Seek Professional Guidance

You can also consult with experts who can help you navigate the planning permission process and provide guidance on permitted development rights. Kickstart a consultation to receive assistance tailored to your specific project.

Building Regulations Approval

Loft conversions necessitate compliance with Building Regulations, regardless of whether planning permission is required. It is advisable to pursue a full plans application approach, where you obtain approval for a comprehensive scheme prior to engaging a builder.

This reduces risks and allows the builder to provide a fixed quotation based on the approved design. Building Control officers will review the undergoing work at many stages, and upon completion, they will issue a completion certificate. Hold off on settling the final accounts until you receive this certificate.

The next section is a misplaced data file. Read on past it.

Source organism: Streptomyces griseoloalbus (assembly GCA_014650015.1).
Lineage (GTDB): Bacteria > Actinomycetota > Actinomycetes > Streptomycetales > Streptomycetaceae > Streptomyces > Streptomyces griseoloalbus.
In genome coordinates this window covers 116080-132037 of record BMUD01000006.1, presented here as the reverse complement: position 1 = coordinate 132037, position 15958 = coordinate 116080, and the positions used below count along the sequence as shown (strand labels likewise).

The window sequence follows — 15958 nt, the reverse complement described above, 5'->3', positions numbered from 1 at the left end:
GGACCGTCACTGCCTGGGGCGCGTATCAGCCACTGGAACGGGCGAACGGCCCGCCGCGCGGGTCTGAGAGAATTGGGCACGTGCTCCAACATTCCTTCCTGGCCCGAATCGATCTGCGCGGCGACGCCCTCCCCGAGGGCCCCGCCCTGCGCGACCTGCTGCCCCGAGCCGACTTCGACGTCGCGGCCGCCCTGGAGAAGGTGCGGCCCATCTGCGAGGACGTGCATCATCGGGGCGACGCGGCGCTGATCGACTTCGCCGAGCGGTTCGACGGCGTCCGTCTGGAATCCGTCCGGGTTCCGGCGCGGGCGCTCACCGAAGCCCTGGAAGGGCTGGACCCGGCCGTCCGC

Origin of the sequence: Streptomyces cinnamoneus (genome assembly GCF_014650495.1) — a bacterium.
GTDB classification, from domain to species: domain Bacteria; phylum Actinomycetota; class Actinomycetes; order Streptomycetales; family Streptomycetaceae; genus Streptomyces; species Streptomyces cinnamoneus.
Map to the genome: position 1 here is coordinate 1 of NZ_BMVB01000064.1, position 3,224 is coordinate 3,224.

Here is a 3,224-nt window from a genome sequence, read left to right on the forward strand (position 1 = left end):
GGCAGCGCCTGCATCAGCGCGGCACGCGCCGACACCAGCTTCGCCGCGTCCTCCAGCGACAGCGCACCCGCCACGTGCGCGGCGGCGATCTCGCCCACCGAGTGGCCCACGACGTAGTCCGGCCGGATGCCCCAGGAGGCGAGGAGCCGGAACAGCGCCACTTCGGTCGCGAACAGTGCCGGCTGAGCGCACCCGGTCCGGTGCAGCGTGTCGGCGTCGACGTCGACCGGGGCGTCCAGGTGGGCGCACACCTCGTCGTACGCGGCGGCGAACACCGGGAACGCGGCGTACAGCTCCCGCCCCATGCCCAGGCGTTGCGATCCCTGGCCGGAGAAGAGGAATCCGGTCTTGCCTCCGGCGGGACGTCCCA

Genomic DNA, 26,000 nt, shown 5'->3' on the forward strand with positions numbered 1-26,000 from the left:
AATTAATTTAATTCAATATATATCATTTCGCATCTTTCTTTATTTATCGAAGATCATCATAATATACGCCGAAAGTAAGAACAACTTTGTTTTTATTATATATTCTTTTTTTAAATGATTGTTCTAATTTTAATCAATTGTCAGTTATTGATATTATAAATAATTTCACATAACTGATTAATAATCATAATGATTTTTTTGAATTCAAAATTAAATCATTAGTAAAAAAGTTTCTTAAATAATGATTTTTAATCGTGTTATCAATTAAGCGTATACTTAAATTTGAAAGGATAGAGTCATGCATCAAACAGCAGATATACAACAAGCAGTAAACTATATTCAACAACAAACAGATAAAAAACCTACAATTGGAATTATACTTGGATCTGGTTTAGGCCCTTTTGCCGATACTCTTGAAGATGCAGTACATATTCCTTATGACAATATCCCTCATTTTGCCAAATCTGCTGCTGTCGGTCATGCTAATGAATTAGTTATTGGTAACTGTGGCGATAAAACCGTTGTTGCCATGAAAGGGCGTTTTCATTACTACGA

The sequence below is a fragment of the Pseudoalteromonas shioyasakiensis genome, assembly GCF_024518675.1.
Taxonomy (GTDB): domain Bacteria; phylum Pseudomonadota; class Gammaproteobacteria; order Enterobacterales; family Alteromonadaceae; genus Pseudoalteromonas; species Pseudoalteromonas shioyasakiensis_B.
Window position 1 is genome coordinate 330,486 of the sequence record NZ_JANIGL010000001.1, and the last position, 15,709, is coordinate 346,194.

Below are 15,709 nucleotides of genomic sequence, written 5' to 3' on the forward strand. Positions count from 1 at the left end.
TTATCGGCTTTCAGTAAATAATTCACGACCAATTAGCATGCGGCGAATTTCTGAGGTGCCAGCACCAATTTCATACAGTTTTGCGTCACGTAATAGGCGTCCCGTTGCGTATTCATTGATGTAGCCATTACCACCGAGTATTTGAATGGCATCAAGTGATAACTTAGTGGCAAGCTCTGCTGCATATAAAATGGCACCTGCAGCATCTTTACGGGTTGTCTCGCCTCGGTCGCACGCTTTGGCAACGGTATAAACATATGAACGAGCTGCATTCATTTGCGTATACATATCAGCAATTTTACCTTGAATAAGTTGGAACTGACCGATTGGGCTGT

Notify Neighbours

If your house is semi-detached or terraced, it is crucial to notify your neighbours about your loft conversion plans. This requirement falls under the Party Wall Act 1996, which ensures that neighbouring properties are informed, and any potential impact is addressed.

Prioritise Safety

As of April 2015, homeowners are accountable for safety on their home projects, regardless of the project’s size. Develop a health and safety plan for your loft conversion and manage it accordingly to ensure a safe working environment.

The Typical Construction Process